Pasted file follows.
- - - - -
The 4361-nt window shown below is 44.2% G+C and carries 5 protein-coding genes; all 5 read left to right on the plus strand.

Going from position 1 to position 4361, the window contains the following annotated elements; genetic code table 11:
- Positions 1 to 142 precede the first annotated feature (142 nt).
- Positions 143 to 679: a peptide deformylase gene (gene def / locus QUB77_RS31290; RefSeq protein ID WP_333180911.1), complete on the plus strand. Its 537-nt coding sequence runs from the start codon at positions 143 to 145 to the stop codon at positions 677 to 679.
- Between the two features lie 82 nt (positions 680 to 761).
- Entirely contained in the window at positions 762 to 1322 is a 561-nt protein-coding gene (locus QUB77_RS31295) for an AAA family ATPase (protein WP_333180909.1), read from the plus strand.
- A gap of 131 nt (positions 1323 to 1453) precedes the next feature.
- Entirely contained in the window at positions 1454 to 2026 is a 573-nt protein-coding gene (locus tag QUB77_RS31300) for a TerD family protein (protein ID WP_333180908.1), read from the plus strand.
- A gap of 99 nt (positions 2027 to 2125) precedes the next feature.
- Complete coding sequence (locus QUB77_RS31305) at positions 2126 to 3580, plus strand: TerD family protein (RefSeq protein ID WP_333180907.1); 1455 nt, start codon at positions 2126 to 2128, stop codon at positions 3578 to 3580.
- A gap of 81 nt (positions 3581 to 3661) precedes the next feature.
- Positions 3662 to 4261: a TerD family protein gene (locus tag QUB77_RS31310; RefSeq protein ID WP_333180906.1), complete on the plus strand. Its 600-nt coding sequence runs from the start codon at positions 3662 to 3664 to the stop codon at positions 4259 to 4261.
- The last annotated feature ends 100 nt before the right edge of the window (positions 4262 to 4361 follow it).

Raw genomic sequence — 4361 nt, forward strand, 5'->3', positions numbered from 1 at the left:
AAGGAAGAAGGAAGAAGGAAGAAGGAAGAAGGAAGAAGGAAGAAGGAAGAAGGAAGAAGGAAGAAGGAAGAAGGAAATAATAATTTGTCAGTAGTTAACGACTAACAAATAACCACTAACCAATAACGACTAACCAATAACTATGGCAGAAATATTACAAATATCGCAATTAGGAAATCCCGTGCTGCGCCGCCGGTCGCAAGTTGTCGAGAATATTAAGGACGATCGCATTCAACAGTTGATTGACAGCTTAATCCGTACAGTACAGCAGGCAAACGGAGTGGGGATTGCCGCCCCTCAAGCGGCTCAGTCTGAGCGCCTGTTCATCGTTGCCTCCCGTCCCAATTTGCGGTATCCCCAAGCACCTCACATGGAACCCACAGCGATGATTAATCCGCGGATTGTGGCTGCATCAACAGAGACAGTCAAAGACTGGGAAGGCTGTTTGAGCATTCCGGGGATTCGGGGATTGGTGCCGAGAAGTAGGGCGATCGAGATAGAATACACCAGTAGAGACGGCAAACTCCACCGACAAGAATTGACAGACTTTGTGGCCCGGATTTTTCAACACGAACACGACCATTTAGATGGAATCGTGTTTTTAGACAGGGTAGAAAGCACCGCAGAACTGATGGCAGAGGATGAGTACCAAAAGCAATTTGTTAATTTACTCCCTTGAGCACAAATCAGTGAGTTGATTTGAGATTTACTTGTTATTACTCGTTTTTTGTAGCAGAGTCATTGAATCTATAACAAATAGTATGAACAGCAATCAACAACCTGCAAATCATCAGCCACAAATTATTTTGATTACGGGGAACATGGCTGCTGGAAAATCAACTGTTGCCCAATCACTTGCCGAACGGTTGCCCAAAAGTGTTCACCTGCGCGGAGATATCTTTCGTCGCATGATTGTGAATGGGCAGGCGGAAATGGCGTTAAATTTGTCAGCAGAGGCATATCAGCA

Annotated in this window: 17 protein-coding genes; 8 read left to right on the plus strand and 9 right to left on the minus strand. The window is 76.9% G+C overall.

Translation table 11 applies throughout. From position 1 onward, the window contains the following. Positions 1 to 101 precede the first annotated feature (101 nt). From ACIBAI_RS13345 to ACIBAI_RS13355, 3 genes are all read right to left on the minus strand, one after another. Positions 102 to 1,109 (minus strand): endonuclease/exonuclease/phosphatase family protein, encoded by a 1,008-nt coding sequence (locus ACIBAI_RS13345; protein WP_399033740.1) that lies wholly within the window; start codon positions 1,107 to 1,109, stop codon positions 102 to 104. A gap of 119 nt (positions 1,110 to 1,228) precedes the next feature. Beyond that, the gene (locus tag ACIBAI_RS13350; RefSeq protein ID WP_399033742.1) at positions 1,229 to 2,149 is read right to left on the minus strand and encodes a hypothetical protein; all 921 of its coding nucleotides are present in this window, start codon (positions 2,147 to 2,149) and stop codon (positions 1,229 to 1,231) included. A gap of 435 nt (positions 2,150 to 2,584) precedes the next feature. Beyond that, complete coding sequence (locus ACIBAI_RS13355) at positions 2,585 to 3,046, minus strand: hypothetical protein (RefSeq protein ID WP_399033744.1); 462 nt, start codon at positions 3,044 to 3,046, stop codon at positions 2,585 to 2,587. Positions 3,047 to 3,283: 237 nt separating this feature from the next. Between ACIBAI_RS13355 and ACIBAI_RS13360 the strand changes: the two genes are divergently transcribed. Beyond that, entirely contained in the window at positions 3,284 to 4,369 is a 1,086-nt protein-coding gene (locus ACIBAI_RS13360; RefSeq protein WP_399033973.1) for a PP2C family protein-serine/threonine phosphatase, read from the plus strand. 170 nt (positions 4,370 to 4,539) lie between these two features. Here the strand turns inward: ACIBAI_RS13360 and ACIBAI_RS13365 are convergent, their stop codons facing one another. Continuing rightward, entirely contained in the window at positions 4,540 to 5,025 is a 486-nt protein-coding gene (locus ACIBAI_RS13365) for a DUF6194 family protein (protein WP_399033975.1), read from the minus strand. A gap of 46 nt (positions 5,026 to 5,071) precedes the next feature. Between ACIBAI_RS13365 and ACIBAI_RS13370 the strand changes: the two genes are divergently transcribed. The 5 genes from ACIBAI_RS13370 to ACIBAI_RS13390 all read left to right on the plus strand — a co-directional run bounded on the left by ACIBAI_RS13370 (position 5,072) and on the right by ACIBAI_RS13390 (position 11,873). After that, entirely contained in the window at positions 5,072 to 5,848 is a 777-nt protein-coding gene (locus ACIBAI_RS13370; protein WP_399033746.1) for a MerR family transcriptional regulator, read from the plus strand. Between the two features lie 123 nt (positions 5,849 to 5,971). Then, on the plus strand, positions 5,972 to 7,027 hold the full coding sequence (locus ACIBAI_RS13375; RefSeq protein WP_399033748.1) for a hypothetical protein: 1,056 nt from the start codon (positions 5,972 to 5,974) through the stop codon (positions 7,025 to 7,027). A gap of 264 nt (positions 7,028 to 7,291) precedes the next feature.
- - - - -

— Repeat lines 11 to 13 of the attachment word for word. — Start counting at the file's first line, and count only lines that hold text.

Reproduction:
- A gap of 81 nt (positions 3581 to 3661) precedes the next feature.
- Positions 3662 to 4261: a TerD family protein gene (locus tag QUB77_RS31310; RefSeq protein ID WP_333180906.1), complete on the plus strand. Its 600-nt coding sequence runs from the start codon at positions 3662 to 3664 to the stop codon at positions 4259 to 4261.
- The last annotated feature ends 100 nt before the right edge of the window (positions 4262 to 4361 follow it).